I recorded a few tracks in Ableton Live for a client, then exported them so he could have a friend pitch correct them using Melodyne. After getting the tracks back and importing them into Ableton Live, the waveforms look very different compared to other tracks:

weird waveforms on imported tracks

The top two tracks are imported and the bottom two are ones I recorded myself.

In addition, if I try to play one of these tracks, I hear a very loud sound and then all sound cuts out. If I reload the project and mute the problem tracks the mix plays normally.

The files I imported sound fine when I play them back in macOS Finder. I tried using Ableton Live's Utility plugin to solve the problem by clicking on "DC" in case there was a DC offset issue but this did not appear to fix anything.

I also tried importing the tracks into a new Live project. They played back without cutting out all sound but adjusting the clip or track volume seemed to have no effect. It sounds like someone turned the volume all the way up on a cheap sound system when it plays back.

What exactly is going on here? How can I fix this issue?

  • is there a way of recreating or reimporting the tracks so that the waveforms are re-generated?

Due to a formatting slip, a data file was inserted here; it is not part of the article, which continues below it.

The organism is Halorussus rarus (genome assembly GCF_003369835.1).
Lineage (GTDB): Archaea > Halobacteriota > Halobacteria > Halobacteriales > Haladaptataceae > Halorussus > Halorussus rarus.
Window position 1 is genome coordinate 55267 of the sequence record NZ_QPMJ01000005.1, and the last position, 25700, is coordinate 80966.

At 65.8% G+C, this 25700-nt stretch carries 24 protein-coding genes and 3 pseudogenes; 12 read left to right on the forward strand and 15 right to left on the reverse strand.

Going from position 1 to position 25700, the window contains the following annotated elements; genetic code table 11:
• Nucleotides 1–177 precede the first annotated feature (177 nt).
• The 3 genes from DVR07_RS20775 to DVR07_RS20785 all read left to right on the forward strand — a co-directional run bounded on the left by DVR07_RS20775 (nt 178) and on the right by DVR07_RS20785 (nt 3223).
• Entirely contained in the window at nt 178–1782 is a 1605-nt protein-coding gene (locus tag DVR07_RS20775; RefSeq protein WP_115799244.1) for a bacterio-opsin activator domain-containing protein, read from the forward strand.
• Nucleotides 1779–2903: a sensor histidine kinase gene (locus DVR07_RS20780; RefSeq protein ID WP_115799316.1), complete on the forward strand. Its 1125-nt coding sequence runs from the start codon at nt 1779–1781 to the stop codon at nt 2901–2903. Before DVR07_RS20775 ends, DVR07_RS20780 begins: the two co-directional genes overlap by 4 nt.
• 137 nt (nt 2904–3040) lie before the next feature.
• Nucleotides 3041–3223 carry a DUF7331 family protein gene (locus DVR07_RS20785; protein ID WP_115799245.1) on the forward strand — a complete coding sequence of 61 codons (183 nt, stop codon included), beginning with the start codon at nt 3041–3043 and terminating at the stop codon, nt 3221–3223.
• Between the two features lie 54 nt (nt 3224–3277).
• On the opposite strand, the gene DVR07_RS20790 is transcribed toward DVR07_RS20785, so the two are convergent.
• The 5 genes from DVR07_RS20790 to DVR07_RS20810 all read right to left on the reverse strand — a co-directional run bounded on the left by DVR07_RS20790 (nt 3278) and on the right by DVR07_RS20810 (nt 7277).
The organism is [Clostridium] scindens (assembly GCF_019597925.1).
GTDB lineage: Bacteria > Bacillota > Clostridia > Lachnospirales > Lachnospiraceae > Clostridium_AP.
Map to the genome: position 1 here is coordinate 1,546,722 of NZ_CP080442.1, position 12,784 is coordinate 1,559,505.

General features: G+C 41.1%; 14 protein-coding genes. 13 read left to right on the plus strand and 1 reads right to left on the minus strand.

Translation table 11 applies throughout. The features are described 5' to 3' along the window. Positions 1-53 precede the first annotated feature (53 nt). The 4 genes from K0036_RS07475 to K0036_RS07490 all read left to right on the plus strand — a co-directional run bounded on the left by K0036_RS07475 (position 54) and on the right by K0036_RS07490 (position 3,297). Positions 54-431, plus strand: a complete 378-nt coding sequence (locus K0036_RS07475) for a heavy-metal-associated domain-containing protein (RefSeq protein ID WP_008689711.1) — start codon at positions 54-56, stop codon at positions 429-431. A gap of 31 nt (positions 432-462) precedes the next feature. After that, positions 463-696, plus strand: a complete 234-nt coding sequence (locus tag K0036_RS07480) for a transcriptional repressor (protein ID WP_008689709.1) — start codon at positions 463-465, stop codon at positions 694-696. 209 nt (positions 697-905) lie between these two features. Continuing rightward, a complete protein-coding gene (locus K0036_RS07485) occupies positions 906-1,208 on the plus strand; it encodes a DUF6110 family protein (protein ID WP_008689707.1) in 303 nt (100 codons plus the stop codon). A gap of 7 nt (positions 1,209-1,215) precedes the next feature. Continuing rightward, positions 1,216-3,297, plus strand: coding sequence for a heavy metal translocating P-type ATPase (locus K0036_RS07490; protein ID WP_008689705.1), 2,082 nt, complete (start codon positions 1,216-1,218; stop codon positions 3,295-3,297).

– Mark
    Mar 2, 2019 at 7:32
  • @Mark hey I tried deleting the auto-generated waveform files but Live just recreates them as is 😕
    – intcreator
    Mar 2, 2019 at 14:41
  • 1
    Is it possible that they are coming back from Melodyne in a different format? i.e. different endianness, different bit resolution etc?
    – Mark
    Mar 3, 2019 at 0:12
  • Actually, why don't you post both tracks. One before going through melodyne and one after coming back from Melodyne. I think there is a corruption issue possibly.
    – Mark
    Mar 3, 2019 at 0:13
  • 1
    I notice the irony in your username too.... ;-)
    – Mark
    Mar 9, 2019 at 11:46

1 Answer 1


I suspect that you have an issue with the sample format in the incoming file. WAV files are able to contain a number of different sample values, including different bit-resolutions of integer and double (32-bit float) or quad-precision (64-bit) float representations of samples.

Ensure that the sample format that you are using is compatible with the DAW, if not - check and convert the file to a compatible format.

  • In my particular case it was bit depth/bit resolution, but all of these things are good to look out for.
    – intcreator
    Mar 9, 2019 at 15:33

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